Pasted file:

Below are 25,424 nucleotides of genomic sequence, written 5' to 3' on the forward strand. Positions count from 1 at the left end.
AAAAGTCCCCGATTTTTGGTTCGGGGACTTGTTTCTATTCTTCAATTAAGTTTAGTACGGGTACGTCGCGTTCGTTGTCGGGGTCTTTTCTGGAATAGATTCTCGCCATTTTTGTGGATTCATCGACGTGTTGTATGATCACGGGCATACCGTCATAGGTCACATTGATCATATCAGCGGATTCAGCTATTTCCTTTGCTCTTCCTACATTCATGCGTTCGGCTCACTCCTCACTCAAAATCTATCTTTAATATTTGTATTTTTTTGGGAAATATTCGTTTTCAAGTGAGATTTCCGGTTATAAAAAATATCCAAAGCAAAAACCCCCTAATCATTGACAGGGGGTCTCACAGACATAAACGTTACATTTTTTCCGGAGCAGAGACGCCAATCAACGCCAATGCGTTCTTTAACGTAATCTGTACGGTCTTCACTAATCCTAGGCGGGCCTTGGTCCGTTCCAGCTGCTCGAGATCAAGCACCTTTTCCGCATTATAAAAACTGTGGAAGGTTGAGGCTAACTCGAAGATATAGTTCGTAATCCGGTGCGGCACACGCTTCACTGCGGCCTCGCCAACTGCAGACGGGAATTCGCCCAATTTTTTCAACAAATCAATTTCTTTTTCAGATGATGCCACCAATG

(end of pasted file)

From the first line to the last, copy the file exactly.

Below are 25,424 nucleotides of genomic sequence, written 5' to 3' on the forward strand. Positions count from 1 at the left end.
AAAAGTCCCCGATTTTTGGTTCGGGGACTTGTTTCTATTCTTCAATTAAGTTTAGTACGGGTACGTCGCGTTCGTTGTCGGGGTCTTTTCTGGAATAGATTCTCGCCATTTTTGTGGATTCATCGACGTGTTGTATGATCACGGGCATACCGTCATAGGTCACATTGATCATATCAGCGGATTCAGCTATTTCCTTTGCTCTTCCTACATTCATGCGTTCGGCTCACTCCTCACTCAAAATCTATCTTTAATATTTGTATTTTTTTGGGAAATATTCGTTTTCAAGTGAGATTTCCGGTTATAAAAAATATCCAAAGCAAAAACCCCCTAATCATTGACAGGGGGTCTCACAGACATAAACGTTACATTTTTTCCGGAGCAGAGACGCCAATCAACGCCAATGCGTTCTTTAACGTAATCTGTACGGTCTTCACTAATCCTAGGCGGGCCTTGGTCCGTTCCAGCTGCTCGAGATCAAGCACCTTTTCCGCATTATAAAAACTGTGGAAGGTTGAGGCTAACTCGAAGATATAGTTCGTAATCCGGTGCGGCACACGCTTCACTGCGGCCTCGCCAACTGCAGACGGGAATTCGCCCAATTTTTTCAACAAATCAATTTCTTTTTCAGATGATGCCACCAATG